Cleveland State Community College is celebrating the opening of the first new building on its main campus in more than 40 years – the new Health & Science Center.
Gov. Bill Lee, Tennessee Board of Regents Chancellor Flora W. Tydings and other state and local leaders joined President Bill Seymour, students and other college representatives for a grand opening ceremony March 5. Classes will start in the new 54,000-square-feet facility March 15.
The Health & Science Center houses nursing, emergency medical services (EMS), medical assisting, and biology classes. It contains classrooms, laboratories, faculty offices, multi-function spaces for meetings and events, building support spaces and a two-story lobby.
Its exterior design takes cues from mid-century buildings on the campus while incorporating modern and regional design elements like brick, metal panels, stone and wood accents, said Charles V. Griffin, president and CEO of BarberMcMurry Architects, the building’s design firm.
The new building is part of a $25 million project that also includes major renovations to Cleveland State's existing Mary T. Barker Humanities Building, scheduled for completion by mid-summer. The project was funded with $22.5 million in state appropriations and nearly $3 million in gifts and local funding.
Chancellor Tydings thanked everyone who made the project possible.
“It’s a spectacular, beautiful building,” Gov. Lee said during the ceremony. “I appreciate the leadership from this community that has all come together – trustees and donors and civic leaders and educators and funders and private-public partnerships that came together – all for the purpose of changing people’s lives by giving them a skill and a pathway and a career that is valuable and needed and transformational, not just for the people whose lives will be changed because they will be educated in this building but for those whose lives will be changed because of the skills that they acquire and take out into the community.”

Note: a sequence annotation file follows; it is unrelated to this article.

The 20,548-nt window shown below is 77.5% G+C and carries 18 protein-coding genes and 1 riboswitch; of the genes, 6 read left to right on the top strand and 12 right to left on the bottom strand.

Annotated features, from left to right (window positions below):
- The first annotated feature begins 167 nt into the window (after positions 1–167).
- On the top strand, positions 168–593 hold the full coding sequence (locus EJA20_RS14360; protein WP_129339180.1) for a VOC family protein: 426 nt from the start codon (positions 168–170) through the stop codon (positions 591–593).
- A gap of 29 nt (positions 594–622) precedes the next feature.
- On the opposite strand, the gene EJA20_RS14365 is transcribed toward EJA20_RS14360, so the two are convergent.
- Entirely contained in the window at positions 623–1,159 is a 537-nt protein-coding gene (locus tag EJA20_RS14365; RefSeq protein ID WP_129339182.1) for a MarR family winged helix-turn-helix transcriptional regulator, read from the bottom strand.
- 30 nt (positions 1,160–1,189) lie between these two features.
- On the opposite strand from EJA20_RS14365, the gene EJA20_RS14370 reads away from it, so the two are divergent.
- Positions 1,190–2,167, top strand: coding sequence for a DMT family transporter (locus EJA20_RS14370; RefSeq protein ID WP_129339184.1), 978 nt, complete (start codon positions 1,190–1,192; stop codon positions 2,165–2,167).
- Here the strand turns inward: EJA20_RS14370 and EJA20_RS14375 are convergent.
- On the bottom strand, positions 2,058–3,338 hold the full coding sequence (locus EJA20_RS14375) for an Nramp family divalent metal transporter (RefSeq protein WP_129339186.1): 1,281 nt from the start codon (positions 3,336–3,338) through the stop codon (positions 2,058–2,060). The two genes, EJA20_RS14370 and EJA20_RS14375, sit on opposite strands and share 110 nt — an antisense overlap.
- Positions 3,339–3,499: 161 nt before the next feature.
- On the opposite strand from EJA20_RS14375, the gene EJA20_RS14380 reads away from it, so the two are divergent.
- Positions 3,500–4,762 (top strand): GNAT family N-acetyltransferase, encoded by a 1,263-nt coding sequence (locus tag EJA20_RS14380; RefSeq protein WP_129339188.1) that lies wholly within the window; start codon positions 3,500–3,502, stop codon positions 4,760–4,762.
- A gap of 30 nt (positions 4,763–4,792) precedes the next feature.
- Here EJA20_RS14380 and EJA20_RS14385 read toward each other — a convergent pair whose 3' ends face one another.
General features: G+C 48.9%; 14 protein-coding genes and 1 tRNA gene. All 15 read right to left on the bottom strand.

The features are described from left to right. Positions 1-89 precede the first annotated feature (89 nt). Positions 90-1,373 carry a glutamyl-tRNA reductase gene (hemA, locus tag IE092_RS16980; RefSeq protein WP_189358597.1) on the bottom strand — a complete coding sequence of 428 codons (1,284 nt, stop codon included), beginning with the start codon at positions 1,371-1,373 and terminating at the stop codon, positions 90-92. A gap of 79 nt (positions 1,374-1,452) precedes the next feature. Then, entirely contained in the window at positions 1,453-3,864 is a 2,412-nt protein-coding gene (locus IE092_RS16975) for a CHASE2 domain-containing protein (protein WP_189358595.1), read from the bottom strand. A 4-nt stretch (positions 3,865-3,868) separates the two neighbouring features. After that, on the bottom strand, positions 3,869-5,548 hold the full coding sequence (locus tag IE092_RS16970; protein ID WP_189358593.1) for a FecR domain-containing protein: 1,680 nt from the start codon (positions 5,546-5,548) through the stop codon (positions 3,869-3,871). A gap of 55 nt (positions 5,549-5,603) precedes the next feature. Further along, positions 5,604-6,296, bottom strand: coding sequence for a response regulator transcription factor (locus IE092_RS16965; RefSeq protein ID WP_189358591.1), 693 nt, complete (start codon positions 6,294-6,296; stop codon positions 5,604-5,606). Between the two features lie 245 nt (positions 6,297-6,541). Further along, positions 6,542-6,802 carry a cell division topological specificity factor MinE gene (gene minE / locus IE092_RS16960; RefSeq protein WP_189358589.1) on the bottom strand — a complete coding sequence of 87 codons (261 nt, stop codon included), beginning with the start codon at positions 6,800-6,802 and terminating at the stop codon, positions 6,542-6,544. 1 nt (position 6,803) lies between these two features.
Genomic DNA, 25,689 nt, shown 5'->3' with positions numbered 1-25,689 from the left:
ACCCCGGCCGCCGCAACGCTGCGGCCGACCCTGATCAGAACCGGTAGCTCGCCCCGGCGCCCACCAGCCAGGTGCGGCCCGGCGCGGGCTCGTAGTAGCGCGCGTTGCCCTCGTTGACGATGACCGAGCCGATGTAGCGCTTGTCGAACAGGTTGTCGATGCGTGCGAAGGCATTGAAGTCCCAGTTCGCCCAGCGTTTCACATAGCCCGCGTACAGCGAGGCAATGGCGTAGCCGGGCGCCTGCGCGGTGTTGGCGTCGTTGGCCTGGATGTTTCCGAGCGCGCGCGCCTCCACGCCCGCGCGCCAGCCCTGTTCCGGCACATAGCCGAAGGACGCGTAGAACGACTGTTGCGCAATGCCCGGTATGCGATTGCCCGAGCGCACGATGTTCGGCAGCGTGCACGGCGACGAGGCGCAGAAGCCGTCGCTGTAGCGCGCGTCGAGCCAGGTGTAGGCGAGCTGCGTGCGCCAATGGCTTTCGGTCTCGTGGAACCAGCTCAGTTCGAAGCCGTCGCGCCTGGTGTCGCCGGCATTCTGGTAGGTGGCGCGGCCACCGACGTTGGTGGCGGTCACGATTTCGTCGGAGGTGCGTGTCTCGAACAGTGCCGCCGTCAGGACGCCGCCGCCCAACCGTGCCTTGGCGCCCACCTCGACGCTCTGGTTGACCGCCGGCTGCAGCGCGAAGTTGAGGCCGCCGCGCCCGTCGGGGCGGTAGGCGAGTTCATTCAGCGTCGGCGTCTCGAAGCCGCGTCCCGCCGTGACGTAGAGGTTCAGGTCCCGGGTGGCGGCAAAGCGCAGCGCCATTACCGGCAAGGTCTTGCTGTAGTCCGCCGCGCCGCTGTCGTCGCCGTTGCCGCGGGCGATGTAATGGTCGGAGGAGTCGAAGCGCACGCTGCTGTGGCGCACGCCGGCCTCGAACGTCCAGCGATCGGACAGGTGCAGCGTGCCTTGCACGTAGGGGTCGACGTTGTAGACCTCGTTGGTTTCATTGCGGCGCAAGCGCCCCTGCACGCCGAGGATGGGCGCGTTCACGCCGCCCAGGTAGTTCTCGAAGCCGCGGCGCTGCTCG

Underscoring that point, three students who spoke at the ceremony are in the EMS, paramedic and medical assisting programs and already have jobs serving the health needs of the area or plan to.
“We are thrilled at the experiential teaching opportunities we will be able to offer in our state-of-the-art laboratories,” said Dr. Barsha Pickell, the college’s vice president for academic affairs. The lab spaces in this building are not just extraordinary because they house some pretty amazing equipment and instruments, though they are very, very impressive. This building stands out because it was designed purposely to give our allied health students the closest thing we can to real-life experience and enable our science faculty and students to share ideas, solve problems and ask new questions in their research.”
The College System of Tennessee is the state’s largest public higher education system, with 13 community colleges, 27 colleges of applied technology and the online TN eCampus serving approximately 140,000 students. The system is governed by the Tennessee Board of Regents.